But along the way they alighted at the world's most magical transit point - Aitutaki in the Cook Islands.

Mk III Solent flying boat 'Aparima' ZK-AMQ

Mk III Solent flying boat 'Aparima' ZK-AMQ, taking off from Fiji.

The TEAL 'airport' for Cook Islands was located on Motu Akaiami in Aitutaki lagoon. Motu in the local language-meaning islet. Here the giant Solents landed and then set anchor a short distance off the motu. A clinker built lighter would then ferry passengers to the small wharf and from there they would walk to the 'Terminal' for a meal and refreshments while the plane was re-fuelled.

On occasion, and to the delight of all but the most anxious business traveller, weather further ahead on the Coral Route would demand that a flying boat spend the night on Motu Akaiami. A message would be relayed back to the main island of Aitutaki and a small flotilla of canoes and supply boats would set sail for the motu. On board would be the makings for an island feast, complete with young hula dancers to entertain the stranded passengers and crew while the food was prepared. 

Today, a small resort has been built on the exact spot where the original TEAL terminal stood. The Maroro Village is a link to the past when the well to do of the 1950's, including movie stars such as John Wayne, Carrie Grant and the like, stopped for a few hours or even overnight while the planes were serviced, or waiting for weather to clear. Aitutuki has been described as easily the most desirable destination in the South Seas.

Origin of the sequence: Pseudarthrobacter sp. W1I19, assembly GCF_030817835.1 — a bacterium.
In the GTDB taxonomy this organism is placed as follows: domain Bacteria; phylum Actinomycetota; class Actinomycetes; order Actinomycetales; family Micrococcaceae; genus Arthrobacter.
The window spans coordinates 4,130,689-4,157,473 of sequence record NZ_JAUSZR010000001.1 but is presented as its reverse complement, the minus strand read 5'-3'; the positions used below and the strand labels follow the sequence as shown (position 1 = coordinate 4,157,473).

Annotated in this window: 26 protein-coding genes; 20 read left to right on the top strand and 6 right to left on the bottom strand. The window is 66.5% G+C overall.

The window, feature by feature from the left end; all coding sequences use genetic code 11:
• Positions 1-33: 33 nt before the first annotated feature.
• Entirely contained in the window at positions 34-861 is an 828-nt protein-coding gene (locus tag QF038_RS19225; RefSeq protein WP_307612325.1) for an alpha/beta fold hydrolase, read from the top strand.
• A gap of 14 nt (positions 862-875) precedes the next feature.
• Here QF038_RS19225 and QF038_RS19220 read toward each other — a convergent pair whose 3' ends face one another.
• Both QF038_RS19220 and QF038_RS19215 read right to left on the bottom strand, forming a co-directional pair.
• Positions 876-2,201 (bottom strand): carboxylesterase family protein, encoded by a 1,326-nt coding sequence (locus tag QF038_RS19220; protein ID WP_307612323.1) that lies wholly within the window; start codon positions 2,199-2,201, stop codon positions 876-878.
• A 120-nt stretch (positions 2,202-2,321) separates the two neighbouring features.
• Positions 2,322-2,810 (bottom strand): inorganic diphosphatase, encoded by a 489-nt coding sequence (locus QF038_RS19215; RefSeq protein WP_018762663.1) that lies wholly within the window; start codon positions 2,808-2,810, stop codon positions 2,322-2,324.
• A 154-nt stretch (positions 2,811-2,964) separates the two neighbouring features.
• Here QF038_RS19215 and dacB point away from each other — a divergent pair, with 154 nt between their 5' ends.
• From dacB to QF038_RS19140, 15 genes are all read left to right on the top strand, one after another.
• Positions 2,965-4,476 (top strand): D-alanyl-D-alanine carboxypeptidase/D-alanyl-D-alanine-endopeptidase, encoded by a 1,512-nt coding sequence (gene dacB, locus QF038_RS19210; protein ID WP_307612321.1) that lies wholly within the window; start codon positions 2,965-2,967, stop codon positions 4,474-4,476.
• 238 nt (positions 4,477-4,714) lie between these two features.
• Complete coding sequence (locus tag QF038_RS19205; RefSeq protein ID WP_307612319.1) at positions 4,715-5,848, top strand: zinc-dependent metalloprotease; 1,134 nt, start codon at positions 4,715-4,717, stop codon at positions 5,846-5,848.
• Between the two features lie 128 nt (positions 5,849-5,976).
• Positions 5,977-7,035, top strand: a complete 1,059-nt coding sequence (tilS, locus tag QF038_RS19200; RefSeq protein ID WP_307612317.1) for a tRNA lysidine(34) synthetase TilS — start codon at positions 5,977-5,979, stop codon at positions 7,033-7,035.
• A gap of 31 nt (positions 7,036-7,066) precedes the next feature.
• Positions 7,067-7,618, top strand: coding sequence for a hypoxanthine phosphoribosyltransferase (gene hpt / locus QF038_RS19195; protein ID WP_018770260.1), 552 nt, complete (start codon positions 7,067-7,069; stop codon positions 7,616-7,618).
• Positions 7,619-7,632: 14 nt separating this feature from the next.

In May 1954 DC-6 aircraft replaced the four Belfast-built Solents on the Auckland-Fiji leg but TEAL retained the Solent IV Aranui for service on the Coral Route until September 1960, which marked the end of the world's last scheduled international flying boat service.

Solent Mk IV  'Aranui' ZK-AMO

Short Solent Mk IV  'Aranui' ZK-AMO the last flying boat retained in service on the Coral Route.

More recently, Air New Zealand senior vice president sales and distribution Norm Thompson said the development of the Coral Route set the airline "on a path of international route expansion".

"The Coral Route not only created a fund of goodwill among South Pacific peoples by providing them with regular communication links, but above all it created a unique tourist experience no other airline could match, and this began building an international reputation for TEAL," Thompson said.

The only remaining Solent IV in the world is on display at the Museum of Transport and Technology aircraft hangar in Auckland where it has been restored by members of the original flight crew and enthusiasts from the Solent Preservation Society. Please click on the following link for further information:

Museum of Transport and Technology

You can still reach the exotic islands of The Coral Route through Air New Zealand. They offer a number of island getaways that capture the glamour and intrigue of yesteryear. Simply click on their banner located on our "links" page for further information.